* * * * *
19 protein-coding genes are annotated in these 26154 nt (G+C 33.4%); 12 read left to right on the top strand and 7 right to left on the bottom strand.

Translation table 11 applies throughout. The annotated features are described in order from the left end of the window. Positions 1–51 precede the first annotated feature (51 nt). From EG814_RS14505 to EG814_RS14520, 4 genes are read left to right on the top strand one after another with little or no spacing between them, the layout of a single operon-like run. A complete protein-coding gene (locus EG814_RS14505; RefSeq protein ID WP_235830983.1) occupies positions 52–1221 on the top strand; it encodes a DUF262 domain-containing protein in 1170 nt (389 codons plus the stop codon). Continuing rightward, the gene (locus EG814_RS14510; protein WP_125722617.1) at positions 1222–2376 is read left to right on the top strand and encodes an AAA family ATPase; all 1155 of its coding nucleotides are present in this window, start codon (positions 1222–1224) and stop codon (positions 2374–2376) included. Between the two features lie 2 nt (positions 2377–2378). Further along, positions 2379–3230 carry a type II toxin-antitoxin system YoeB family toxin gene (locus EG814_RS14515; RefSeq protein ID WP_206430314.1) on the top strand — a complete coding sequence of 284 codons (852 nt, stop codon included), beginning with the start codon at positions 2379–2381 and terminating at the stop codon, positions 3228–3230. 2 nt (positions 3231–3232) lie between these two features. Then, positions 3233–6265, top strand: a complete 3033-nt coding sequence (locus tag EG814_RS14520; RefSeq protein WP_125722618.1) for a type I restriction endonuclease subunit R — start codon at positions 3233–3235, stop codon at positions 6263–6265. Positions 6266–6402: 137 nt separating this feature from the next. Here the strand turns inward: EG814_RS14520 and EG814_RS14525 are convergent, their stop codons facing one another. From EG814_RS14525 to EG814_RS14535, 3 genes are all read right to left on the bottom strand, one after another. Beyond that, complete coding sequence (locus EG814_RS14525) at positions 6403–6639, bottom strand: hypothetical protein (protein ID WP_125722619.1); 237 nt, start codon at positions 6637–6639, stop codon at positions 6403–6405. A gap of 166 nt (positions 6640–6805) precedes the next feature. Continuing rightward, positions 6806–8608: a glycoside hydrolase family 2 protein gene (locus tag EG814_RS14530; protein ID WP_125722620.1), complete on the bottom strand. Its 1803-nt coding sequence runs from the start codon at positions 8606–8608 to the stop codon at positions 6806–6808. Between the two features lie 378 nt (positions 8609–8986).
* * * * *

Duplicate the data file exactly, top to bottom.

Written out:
19 protein-coding genes are annotated in these 26154 nt (G+C 33.4%); 12 read left to right on the top strand and 7 right to left on the bottom strand.

Translation table 11 applies throughout. The annotated features are described in order from the left end of the window. Positions 1–51 precede the first annotated feature (51 nt). From EG814_RS14505 to EG814_RS14520, 4 genes are read left to right on the top strand one after another with little or no spacing between them, the layout of a single operon-like run. A complete protein-coding gene (locus EG814_RS14505; RefSeq protein ID WP_235830983.1) occupies positions 52–1221 on the top strand; it encodes a DUF262 domain-containing protein in 1170 nt (389 codons plus the stop codon). Continuing rightward, the gene (locus EG814_RS14510; protein WP_125722617.1) at positions 1222–2376 is read left to right on the top strand and encodes an AAA family ATPase; all 1155 of its coding nucleotides are present in this window, start codon (positions 1222–1224) and stop codon (positions 2374–2376) included. Between the two features lie 2 nt (positions 2377–2378). Further along, positions 2379–3230 carry a type II toxin-antitoxin system YoeB family toxin gene (locus EG814_RS14515; RefSeq protein ID WP_206430314.1) on the top strand — a complete coding sequence of 284 codons (852 nt, stop codon included), beginning with the start codon at positions 2379–2381 and terminating at the stop codon, positions 3228–3230. 2 nt (positions 3231–3232) lie between these two features. Then, positions 3233–6265, top strand: a complete 3033-nt coding sequence (locus tag EG814_RS14520; RefSeq protein WP_125722618.1) for a type I restriction endonuclease subunit R — start codon at positions 3233–3235, stop codon at positions 6263–6265. Positions 6266–6402: 137 nt separating this feature from the next. Here the strand turns inward: EG814_RS14520 and EG814_RS14525 are convergent, their stop codons facing one another. From EG814_RS14525 to EG814_RS14535, 3 genes are all read right to left on the bottom strand, one after another. Beyond that, complete coding sequence (locus EG814_RS14525) at positions 6403–6639, bottom strand: hypothetical protein (protein ID WP_125722619.1); 237 nt, start codon at positions 6637–6639, stop codon at positions 6403–6405. A gap of 166 nt (positions 6640–6805) precedes the next feature. Continuing rightward, positions 6806–8608: a glycoside hydrolase family 2 protein gene (locus tag EG814_RS14530; protein ID WP_125722620.1), complete on the bottom strand. Its 1803-nt coding sequence runs from the start codon at positions 8606–8608 to the stop codon at positions 6806–6808. Between the two features lie 378 nt (positions 8609–8986).